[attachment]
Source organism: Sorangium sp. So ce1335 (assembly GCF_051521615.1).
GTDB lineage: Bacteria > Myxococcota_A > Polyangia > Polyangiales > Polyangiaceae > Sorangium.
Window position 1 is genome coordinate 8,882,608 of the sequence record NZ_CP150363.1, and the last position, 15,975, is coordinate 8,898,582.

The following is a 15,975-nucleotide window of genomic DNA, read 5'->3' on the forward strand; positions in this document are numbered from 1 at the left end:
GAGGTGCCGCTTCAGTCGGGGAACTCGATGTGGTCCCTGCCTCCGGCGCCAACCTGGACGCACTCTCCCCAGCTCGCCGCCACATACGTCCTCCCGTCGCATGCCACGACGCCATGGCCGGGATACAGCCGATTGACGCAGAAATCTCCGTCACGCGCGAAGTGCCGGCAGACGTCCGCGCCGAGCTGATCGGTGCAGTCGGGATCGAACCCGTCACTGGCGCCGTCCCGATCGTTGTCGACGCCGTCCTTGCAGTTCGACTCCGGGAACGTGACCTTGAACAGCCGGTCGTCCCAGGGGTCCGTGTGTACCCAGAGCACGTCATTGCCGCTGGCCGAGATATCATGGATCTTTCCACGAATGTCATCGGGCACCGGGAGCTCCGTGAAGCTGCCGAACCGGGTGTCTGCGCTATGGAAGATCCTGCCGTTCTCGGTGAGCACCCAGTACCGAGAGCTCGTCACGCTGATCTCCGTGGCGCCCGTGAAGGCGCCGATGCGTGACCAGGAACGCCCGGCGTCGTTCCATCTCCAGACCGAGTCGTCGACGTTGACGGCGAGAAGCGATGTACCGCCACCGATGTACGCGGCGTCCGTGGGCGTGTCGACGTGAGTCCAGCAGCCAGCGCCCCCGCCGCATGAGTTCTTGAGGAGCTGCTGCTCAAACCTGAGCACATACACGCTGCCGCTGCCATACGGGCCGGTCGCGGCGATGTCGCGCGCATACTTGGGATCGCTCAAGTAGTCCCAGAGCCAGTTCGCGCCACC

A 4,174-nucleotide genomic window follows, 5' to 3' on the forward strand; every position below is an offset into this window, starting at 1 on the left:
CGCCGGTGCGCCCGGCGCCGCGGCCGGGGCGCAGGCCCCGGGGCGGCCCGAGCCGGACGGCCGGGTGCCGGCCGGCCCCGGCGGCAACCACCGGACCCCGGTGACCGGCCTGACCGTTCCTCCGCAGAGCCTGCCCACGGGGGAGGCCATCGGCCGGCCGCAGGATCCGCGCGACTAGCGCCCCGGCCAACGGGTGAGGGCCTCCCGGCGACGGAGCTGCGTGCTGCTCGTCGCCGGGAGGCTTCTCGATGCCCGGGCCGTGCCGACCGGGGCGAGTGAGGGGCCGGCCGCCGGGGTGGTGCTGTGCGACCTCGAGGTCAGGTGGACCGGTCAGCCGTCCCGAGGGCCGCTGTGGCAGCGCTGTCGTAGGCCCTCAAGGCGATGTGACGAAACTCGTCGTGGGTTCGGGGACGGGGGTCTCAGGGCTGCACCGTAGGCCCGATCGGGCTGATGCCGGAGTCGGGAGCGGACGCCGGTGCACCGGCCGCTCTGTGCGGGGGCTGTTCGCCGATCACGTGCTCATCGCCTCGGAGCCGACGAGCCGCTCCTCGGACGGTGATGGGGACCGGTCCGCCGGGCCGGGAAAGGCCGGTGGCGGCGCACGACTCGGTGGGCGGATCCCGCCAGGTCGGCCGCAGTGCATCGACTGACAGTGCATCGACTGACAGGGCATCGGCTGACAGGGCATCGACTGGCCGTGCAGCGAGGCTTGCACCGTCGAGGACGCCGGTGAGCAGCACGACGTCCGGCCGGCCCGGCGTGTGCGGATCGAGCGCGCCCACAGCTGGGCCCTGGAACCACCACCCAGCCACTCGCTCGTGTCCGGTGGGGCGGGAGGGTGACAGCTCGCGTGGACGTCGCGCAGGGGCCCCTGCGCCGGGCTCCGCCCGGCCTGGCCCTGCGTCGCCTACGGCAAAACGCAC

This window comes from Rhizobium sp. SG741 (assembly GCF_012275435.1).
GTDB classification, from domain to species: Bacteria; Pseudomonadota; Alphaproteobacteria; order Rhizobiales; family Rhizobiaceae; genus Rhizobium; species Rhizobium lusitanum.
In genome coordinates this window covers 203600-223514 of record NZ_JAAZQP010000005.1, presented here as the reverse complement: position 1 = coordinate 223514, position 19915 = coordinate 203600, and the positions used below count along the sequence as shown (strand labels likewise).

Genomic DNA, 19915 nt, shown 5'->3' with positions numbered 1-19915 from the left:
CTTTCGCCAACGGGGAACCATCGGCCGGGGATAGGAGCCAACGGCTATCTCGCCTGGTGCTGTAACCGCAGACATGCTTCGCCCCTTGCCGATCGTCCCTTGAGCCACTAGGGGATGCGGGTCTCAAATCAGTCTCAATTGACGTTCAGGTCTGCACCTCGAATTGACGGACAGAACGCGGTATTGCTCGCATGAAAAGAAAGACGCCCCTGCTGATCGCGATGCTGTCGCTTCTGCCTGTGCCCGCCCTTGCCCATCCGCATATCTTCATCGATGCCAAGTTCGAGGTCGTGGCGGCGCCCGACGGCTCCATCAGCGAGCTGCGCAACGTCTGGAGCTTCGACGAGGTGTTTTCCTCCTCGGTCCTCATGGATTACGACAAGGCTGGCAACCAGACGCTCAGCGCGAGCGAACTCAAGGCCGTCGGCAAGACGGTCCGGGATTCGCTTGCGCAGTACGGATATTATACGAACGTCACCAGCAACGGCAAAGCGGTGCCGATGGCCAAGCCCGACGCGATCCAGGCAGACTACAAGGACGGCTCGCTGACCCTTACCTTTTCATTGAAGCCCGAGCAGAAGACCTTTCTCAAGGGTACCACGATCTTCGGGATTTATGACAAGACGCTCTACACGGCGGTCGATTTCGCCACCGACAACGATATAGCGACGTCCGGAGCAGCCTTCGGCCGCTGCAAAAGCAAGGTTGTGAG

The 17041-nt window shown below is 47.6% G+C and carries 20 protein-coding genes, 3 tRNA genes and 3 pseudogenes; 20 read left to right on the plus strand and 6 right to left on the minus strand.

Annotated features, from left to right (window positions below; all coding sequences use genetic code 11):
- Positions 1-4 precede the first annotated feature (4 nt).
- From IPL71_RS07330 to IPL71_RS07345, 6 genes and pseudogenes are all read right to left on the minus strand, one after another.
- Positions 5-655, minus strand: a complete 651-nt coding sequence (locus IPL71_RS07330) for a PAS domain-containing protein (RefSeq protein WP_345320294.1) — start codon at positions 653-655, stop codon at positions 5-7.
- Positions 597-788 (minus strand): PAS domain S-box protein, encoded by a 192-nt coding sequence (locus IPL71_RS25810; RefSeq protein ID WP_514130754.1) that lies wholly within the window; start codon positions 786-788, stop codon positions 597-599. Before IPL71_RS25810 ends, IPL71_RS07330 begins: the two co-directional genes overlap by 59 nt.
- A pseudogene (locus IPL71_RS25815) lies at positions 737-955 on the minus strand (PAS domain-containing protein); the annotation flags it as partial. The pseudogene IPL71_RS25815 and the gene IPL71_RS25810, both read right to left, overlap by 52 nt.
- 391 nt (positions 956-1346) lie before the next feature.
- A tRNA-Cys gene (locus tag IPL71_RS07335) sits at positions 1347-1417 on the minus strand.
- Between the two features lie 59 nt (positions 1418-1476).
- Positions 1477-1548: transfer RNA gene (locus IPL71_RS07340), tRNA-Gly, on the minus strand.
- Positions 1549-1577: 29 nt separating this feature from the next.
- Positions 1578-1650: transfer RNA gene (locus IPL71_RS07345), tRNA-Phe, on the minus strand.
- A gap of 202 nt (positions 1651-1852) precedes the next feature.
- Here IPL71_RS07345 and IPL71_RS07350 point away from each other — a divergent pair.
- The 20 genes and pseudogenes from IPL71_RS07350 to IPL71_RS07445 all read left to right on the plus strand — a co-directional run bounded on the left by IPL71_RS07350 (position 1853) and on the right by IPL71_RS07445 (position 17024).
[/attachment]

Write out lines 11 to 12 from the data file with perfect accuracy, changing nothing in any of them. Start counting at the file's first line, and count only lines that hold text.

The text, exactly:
Genomic DNA, 19915 nt, shown 5'->3' with positions numbered 1-19915 from the left:
CTTTCGCCAACGGGGAACCATCGGCCGGGGATAGGAGCCAACGGCTATCTCGCCTGGTGCTGTAACCGCAGACATGCTTCGCCCCTTGCCGATCGTCCCTTGAGCCACTAGGGGATGCGGGTCTCAAATCAGTCTCAATTGACGTTCAGGTCTGCACCTCGAATTGACGGACAGAACGCGGTATTGCTCGCATGAAAAGAAAGACGCCCCTGCTGATCGCGATGCTGTCGCTTCTGCCTGTGCCCGCCCTTGCCCATCCGCATATCTTCATCGATGCCAAGTTCGAGGTCGTGGCGGCGCCCGACGGCTCCATCAGCGAGCTGCGCAACGTCTGGAGCTTCGACGAGGTGTTTTCCTCCTCGGTCCTCATGGATTACGACAAGGCTGGCAACCAGACGCTCAGCGCGAGCGAACTCAAGGCCGTCGGCAAGACGGTCCGGGATTCGCTTGCGCAGTACGGATATTATACGAACGTCACCAGCAACGGCAAAGCGGTGCCGATGGCCAAGCCCGACGCGATCCAGGCAGACTACAAGGACGGCTCGCTGACCCTTACCTTTTCATTGAAGCCCGAGCAGAAGACCTTTCTCAAGGGTACCACGATCTTCGGGATTTATGACAAGACGCTCTACACGGCGGTCGATTTCGCCACCGACAACGATATAGCGACGTCCGGAGCAGCCTTCGGCCGCTGCAAAAGCAAGGTTGTGAG